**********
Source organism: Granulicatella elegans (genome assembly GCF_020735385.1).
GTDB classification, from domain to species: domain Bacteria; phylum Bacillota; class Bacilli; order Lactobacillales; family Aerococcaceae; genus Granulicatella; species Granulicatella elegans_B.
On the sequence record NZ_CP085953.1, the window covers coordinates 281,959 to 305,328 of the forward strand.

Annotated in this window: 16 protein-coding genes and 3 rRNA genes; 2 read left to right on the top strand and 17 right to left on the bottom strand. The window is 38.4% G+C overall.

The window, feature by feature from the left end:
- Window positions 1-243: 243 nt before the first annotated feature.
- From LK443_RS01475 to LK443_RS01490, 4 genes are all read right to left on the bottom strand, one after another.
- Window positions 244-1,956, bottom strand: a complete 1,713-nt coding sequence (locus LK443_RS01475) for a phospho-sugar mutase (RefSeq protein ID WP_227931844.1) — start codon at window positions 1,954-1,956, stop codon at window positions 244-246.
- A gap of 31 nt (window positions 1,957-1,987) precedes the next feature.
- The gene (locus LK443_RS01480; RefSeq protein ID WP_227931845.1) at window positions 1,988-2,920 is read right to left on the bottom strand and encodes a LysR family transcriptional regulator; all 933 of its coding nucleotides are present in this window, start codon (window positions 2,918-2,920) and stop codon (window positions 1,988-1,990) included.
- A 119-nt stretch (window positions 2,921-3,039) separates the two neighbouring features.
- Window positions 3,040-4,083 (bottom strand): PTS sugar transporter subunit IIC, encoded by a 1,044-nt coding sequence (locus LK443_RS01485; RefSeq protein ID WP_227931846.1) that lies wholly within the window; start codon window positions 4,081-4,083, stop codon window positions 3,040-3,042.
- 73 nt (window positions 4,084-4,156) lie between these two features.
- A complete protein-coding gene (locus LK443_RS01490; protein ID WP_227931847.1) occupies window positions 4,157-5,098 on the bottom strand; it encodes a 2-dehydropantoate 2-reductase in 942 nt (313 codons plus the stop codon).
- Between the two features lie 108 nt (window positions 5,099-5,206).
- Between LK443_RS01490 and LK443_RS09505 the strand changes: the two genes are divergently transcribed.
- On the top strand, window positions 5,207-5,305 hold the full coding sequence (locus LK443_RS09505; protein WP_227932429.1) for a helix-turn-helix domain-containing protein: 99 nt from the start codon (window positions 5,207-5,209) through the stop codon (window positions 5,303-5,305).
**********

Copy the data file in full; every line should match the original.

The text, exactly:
Source organism: Granulicatella elegans (genome assembly GCF_020735385.1).
GTDB classification, from domain to species: domain Bacteria; phylum Bacillota; class Bacilli; order Lactobacillales; family Aerococcaceae; genus Granulicatella; species Granulicatella elegans_B.
On the sequence record NZ_CP085953.1, the window covers coordinates 281,959 to 305,328 of the forward strand.

Annotated in this window: 16 protein-coding genes and 3 rRNA genes; 2 read left to right on the top strand and 17 right to left on the bottom strand. The window is 38.4% G+C overall.

The window, feature by feature from the left end:
- Window positions 1-243: 243 nt before the first annotated feature.
- From LK443_RS01475 to LK443_RS01490, 4 genes are all read right to left on the bottom strand, one after another.
- Window positions 244-1,956, bottom strand: a complete 1,713-nt coding sequence (locus LK443_RS01475) for a phospho-sugar mutase (RefSeq protein ID WP_227931844.1) — start codon at window positions 1,954-1,956, stop codon at window positions 244-246.
- A gap of 31 nt (window positions 1,957-1,987) precedes the next feature.
- The gene (locus LK443_RS01480; RefSeq protein ID WP_227931845.1) at window positions 1,988-2,920 is read right to left on the bottom strand and encodes a LysR family transcriptional regulator; all 933 of its coding nucleotides are present in this window, start codon (window positions 2,918-2,920) and stop codon (window positions 1,988-1,990) included.
- A 119-nt stretch (window positions 2,921-3,039) separates the two neighbouring features.
- Window positions 3,040-4,083 (bottom strand): PTS sugar transporter subunit IIC, encoded by a 1,044-nt coding sequence (locus LK443_RS01485; RefSeq protein ID WP_227931846.1) that lies wholly within the window; start codon window positions 4,081-4,083, stop codon window positions 3,040-3,042.
- 73 nt (window positions 4,084-4,156) lie between these two features.
- A complete protein-coding gene (locus LK443_RS01490; protein ID WP_227931847.1) occupies window positions 4,157-5,098 on the bottom strand; it encodes a 2-dehydropantoate 2-reductase in 942 nt (313 codons plus the stop codon).
- Between the two features lie 108 nt (window positions 5,099-5,206).
- Between LK443_RS01490 and LK443_RS09505 the strand changes: the two genes are divergently transcribed.
- On the top strand, window positions 5,207-5,305 hold the full coding sequence (locus LK443_RS09505; protein WP_227932429.1) for a helix-turn-helix domain-containing protein: 99 nt from the start codon (window positions 5,207-5,209) through the stop codon (window positions 5,303-5,305).